The Emigrant Trail

Geraldine Bonner

The Emigrant Trail, by Geraldine Bonner

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Title: The Emigrant Trail
Author: Geraldine Bonner
Release Date: August 24, 2006 [EBook #19113]
Language: English
Character set encoding: ISO-8859-1
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Produced by Al Haines

[Frontispiece: He gathered her in his arms, and bending low carried her back into the darkened cavern.]

THE EMIGRANT TRAIL
BY
GERALDINE BONNER

NEW YORK
GROSSET & DUNLAP
PUBLISHERS

COPYRIGHT, 1910, BY
DUFFIELD & COMPANY
Published, April, 1910

CONTENTS
PART I
THE PRAIRIE
PART II
THE RIVER
PART III
THE MOUNTAINS
PART IV
THE DESERT
PART V
THE PROMISED LAND

THE EMIGRANT TRAIL
PART I
The Prairie
CHAPTER I
It had rained steadily for three days, the straight, relentless rain of early May on the Missouri frontier. The emigrants, whose hooded wagons had been rolling into Independence for the past month and whose tents gleamed through the spring foliage, lounged about in one another's camps cursing the weather and swapping bits of useful information.
The year was 1848 and the great California emigration was still twelve months distant. The flakes of gold had already been found in the race of Sutter's mill, and the thin scattering of men, which made the population of California, had left their plows in the furrow and their ships in the cove and gone to the yellow rivers that drain the Sierra's mighty flanks. But the rest of the world knew nothing of this yet. They were not to hear till November when a ship brought the news to New York, and from city and town, from village and cottage, a march of men would turn their faces to the setting sun and start for the land of gold.
Those now bound for California knew it only as the recently acquired strip of territory that lay along the continent's Western rim, a place of perpetual sunshine, where everybody had a chance and there was no malaria. That was what they told each other as they lay under the wagons or sat on saddles in the wet tents. The story of old Roubadoux, the French fur trader from St. Joseph, circulated cheeringly from mouth to mouth--a man in Monterey had had chills and people came from miles around to see him shake, so novel was the spectacle. That was the country for the men and women of the Mississippi Valley, who shook half the year and spent the other half getting over it.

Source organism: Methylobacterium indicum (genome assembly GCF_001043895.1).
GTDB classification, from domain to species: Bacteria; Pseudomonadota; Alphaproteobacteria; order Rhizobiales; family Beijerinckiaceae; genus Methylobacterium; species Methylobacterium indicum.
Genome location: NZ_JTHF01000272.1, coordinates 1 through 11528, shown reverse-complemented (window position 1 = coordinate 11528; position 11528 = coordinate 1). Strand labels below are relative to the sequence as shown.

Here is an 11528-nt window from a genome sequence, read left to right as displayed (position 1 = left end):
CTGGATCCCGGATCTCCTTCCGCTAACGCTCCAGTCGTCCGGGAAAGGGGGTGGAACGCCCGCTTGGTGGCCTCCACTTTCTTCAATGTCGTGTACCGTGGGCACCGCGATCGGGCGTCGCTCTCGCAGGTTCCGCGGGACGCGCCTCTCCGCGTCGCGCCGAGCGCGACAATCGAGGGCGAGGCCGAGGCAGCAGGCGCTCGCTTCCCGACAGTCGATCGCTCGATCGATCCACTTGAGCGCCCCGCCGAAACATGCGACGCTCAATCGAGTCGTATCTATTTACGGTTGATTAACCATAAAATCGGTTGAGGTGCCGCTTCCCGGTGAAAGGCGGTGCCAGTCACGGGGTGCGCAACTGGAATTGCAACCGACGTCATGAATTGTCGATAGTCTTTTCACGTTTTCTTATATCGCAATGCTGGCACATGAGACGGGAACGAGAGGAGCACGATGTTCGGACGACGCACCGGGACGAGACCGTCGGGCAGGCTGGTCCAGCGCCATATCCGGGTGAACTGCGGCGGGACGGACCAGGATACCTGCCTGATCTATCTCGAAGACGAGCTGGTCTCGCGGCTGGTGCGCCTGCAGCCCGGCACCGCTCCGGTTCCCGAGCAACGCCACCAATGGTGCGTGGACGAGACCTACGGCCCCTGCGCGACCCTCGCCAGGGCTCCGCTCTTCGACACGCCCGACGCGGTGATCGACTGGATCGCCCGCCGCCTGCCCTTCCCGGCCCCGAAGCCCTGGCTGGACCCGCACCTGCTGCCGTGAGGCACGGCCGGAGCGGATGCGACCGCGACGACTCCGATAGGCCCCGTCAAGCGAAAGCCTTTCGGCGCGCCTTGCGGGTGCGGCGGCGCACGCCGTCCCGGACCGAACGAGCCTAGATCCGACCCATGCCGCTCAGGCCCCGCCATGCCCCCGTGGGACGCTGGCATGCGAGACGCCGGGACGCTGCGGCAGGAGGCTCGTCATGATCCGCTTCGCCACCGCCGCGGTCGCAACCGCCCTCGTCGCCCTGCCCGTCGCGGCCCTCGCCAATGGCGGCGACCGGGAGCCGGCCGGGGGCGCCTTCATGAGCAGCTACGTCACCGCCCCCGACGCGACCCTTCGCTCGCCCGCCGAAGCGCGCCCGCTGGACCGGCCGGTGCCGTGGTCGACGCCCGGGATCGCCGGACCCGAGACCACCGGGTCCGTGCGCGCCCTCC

The call of the West was a siren song in the ears of these waiting companies. The blood of pioneers urged them forward. Their forefathers had moved from the old countries across the seas, from the elm-shaded towns of New England, from the unkempt villages that advanced into the virgin lands by the Great Lakes, from the peace and plenty of the splendid South. Year by year they had pushed the frontier westward, pricked onward by a ceaseless unrest, "the old land hunger" that never was appeased. The forests rang to the stroke of their ax, the slow, untroubled rivers of the wilderness parted to the plowing wheels of their unwieldy wagons, their voices went before them into places where Nature had kept unbroken her vast and pondering silence. The distant country by the Pacific was still to explore and they yoked their oxen, and with a woman and a child on the seat started out again, responsive to the cry of "Westward, Ho!"
As many were bound for Oregon as for California. Marcus Whitman and the missionaries had brought alluring stories of that great domain once held so cheaply the country almost lost it. It was said to be of a wonderful fertility and league-long stretches of idle land awaited the settler. The roads ran together more than half the way, parting at Green River, where the Oregon trail turned to Fort Hall and the California dipped southward and wound, a white and spindling thread, across what men then called "The Great American Desert." Two days' journey from Independence this road branched from the Santa F Trail and bent northward across the prairie. A signboard on a stake pointed the way and bore the legend, "Road to Oregon." It was the starting point of one of the historic highways of the world. The Indians called it "The Great Medicine Way of the Pale-face."
Checked in the act of what they called "jumping off" the emigrants wore away the days in telling stories of the rival countries, and in separating from old companies and joining new ones. It was an important matter, this of traveling partnerships. A trip of two thousand miles on unknown roads beset with dangers was not to be lightly undertaken. Small parties,
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